An Investigation of Low Temperature Combustion Using high Levels of EGR
The diesel engine offers good fuel economy and generates low carbon dioxide (CO2) emissions, but it is also a source of undesirably high particulate matter (PM) and nitrogen oxide (NOx) emissions, which are subject to increasingly strict legislative limits because of their adverse effects on the environment and human health. Thus, in recent years, several combustion concepts have been developed to meet future legislation requirements, one of which is Low Temperature Combustion (LTC) using high levels of EGR (Exhaust Gas Recycling).
In order to investigate the possibilities for using low temperature combustion to reduce undesirable emissions, investigations were performed using a single-cylinder research engine. The goal was to find a suitable combination of operational parameters at which both NOx and soot engine-out emissions are minimized, with a minimal fuel consumption penalty. When increasing EGR from low levels to levels corresponding to LTC, soot emissions first start to increase (due to reductions in soot oxidation), before decreasing to almost zero (due to very low rates of soot formation). At the EGR level where soot emissions start to increase, the NOx emissions are low, but not low enough to comply with future emission standards. However, emissions of both soot and NOx can be reduced to low levels with LTC obtained using high levels of EGR (approximately 60 %). Unfortunately, low temperature combustion is accompanied by increases in fuel consumption and emissions of hydrocarbons (HCs) and CO, but these drawbacks can be reduced by advancing the injection timing.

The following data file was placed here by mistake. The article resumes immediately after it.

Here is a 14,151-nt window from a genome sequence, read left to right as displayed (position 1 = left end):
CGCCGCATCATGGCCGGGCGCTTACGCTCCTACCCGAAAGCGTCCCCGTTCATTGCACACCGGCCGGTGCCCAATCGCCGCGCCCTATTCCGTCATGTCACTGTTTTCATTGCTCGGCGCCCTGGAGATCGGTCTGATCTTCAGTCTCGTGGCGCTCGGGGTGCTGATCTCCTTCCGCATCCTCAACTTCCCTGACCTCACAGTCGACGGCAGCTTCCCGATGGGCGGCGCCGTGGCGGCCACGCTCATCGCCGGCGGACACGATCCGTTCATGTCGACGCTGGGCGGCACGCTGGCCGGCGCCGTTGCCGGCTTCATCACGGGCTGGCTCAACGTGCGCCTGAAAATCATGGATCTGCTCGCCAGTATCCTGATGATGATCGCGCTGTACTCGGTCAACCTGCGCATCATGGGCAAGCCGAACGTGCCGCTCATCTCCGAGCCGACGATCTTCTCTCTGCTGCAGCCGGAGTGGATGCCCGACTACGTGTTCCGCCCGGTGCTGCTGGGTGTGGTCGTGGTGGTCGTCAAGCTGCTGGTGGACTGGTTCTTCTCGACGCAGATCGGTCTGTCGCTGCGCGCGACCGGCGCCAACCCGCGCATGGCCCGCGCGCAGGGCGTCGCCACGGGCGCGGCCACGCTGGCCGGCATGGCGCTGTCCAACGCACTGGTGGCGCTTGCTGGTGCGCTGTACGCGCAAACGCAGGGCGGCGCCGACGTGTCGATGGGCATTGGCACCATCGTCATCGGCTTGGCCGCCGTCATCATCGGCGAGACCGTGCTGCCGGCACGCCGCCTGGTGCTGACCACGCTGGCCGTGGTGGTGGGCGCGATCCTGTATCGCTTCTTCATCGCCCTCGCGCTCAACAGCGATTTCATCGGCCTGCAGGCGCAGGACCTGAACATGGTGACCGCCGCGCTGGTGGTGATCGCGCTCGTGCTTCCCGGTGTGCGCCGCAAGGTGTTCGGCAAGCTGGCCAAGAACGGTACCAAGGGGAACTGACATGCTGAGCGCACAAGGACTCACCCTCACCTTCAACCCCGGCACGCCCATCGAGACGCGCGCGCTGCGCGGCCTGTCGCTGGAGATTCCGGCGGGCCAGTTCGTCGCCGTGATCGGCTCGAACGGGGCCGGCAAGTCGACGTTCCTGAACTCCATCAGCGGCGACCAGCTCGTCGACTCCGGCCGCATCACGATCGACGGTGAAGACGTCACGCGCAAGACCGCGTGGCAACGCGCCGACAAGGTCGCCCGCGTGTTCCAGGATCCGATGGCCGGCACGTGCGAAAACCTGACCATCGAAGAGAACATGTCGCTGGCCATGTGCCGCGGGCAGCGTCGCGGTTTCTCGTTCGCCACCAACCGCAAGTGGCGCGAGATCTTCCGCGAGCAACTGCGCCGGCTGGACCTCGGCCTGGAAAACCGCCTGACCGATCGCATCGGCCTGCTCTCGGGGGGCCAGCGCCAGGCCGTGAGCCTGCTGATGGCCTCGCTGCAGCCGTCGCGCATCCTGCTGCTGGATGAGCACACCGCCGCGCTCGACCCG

The results also show that high charge air pressure, low EGR temperature and high injection pressure are important parameters for achieving low engine-out emissions. Very low soot emissions can be obtained at intermediate EGR levels without increased CO and HC emissions, but the NOx emissions remain too high and need to be further reduced in order to comply with future emission standards. Using high EGR levels, NOx and soot emissions can meet future emission standards, but the fuel consumption penalty associated with the high CO and HC emissions needs to be reduced.
low temperature combustion